2. It is true that 18-year-olds by and large don’t want to date someone old enough to be their dad (a very YOUNG dad, but still). However, mid-20s are probably OK with it for the most part given that the guy is overall attractive/etc. The 10-year rule. Don’t go above or below.

      37 is so not old at all, btw! It’s old in relation to a college freshman, but it’s pretty young in the grand scale.

      I’m married to a 44-year-old who has all his hair and is in great shape (flat stomach–very key). I imagine he could probably get some younger chicks if he put his mind to it. We Californians, we are sexy beasts.

  3. Its like every fathers day message i ever heard.

    Guys: get your sh1t together.
    Gurls:you are awesome!

    One of the things i told my best man, now a 46 year old virgin single, was to look for axwoman that kept herself occupied. One such specimen eluded him, because he didnt feel instant chemistry, and protested that she was too ‘busy.’

    The double standard is alive and well, it seems. Men have all the obligations and responsibility, whilst women just need a pulse.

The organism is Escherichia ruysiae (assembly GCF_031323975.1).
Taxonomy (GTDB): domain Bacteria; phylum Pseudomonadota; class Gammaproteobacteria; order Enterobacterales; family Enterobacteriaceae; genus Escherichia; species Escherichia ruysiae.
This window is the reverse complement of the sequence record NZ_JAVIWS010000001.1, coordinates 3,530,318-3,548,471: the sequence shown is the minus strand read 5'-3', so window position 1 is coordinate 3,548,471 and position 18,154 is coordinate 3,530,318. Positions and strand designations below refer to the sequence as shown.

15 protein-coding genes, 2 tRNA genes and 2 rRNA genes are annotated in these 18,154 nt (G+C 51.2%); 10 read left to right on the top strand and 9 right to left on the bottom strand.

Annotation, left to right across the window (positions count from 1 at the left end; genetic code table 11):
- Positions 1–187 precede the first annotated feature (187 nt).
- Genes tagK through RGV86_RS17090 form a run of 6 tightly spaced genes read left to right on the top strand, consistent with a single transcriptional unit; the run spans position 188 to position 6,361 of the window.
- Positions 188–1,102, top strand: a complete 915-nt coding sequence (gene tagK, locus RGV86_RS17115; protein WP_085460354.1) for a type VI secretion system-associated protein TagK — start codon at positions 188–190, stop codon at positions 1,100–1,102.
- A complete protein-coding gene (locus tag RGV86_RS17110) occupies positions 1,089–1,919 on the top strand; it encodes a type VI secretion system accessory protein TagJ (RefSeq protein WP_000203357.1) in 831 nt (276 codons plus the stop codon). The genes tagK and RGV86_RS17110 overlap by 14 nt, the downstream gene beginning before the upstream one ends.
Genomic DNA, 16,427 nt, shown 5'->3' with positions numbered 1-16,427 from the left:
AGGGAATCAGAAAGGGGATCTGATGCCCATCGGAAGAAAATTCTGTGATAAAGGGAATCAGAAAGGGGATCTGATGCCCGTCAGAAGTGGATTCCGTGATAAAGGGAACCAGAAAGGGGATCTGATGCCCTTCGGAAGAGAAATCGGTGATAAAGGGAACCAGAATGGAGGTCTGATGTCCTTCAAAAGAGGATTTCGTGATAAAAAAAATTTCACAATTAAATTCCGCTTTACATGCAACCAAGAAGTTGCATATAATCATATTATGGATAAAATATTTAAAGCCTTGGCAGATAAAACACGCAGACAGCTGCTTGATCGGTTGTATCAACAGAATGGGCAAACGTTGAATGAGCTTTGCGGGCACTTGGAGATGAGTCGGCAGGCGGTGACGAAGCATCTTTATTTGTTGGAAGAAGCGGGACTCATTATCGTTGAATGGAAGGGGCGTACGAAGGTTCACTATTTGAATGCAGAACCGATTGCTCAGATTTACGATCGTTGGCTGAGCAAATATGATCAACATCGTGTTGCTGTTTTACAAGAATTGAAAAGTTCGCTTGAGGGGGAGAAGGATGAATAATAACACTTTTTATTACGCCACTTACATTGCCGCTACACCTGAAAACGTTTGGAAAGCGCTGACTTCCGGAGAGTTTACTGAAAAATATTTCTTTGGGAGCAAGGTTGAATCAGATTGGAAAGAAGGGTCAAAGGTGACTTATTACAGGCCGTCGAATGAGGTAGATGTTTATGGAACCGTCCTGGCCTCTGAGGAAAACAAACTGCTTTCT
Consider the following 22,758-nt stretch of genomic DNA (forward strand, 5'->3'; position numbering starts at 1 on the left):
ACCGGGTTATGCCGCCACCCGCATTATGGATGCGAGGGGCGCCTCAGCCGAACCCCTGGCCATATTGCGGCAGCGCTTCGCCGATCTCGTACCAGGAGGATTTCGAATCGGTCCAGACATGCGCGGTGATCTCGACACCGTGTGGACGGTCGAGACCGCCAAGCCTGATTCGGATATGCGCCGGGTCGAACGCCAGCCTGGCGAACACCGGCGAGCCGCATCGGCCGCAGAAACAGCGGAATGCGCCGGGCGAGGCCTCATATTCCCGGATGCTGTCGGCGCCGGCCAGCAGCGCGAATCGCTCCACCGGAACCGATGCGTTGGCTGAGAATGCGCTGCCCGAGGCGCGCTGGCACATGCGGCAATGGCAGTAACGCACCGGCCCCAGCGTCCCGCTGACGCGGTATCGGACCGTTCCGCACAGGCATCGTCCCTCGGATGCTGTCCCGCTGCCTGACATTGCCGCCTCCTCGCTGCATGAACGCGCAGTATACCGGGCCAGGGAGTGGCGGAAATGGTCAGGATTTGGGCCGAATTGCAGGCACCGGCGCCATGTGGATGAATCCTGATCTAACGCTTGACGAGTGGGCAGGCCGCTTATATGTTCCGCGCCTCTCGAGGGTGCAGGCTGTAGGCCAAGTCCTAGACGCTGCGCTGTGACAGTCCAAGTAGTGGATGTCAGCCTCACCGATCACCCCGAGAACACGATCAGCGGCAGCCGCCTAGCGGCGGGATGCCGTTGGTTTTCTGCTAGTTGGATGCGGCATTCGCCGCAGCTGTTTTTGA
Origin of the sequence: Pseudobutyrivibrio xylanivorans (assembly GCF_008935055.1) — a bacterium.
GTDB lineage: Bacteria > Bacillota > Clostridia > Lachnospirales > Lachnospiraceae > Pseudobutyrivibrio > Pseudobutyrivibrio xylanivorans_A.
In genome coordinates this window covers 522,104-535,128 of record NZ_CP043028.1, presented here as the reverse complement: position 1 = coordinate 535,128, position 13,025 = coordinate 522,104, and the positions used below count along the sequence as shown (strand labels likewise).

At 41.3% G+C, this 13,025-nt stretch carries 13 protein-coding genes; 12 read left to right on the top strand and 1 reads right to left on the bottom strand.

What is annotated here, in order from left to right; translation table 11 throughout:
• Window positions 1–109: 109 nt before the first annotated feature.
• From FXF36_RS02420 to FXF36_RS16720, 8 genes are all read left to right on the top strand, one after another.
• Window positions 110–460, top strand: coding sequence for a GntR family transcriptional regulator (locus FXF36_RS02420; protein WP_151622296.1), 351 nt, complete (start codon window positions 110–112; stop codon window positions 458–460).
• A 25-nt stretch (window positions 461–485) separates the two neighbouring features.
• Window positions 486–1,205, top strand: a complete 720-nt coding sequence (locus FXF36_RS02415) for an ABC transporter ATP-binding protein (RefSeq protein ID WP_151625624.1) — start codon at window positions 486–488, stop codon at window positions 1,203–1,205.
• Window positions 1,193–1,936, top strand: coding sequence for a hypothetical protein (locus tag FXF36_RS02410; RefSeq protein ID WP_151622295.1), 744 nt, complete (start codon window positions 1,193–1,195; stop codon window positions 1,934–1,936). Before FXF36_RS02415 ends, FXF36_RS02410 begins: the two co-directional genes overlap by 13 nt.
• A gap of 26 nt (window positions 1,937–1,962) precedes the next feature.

1. Intriguing, I think you don’t see more examples of these age differences because one’s social circles tend to be in the same age range, which is usually how people date anyway.

  4. Hypergamous women hate men that recognise the age difference fallacy. The woman that matchmade my wife and i was extremely hypergamous. She went ballistic when a beta male doctor she knew married a woman ten years his junior. He is now happily married with several kiddies.

    Hypergamous girl eventually settled for a beta, had the requisite two children and is now at the ‘i’m not happy’ stage.

  5. Wifey is five years younger than i. Without hypergamous matchmaker girl, we never would have met.

  6. I’ve seen boys like that, and don’t think it’s entirely out in left field. What I think is unfair is the blanket statement part of the equation. It is a problem in some areas, it’s just hardly -all- of the problem.

    For the things he left out I’m just going to copy and paste, because you said it quite well: Nothing about prayer, nothing about seeking the Lord’s will FIRST in everything, no suggestions on where and how to meet women, no effort to create ministries for singles looking to get married, no admonishment to the women for putting off marriage themselves.

    1. I’ve seen boys like that, and don’t think it’s entirely out in left field.

      That’s the thing, it’s a multi-faceted problem and he only addresses one facet of it, and like you said, he doesn’t temper his remarks by saying, “SOME of you need to put the game controller down.” Bad pastoring there.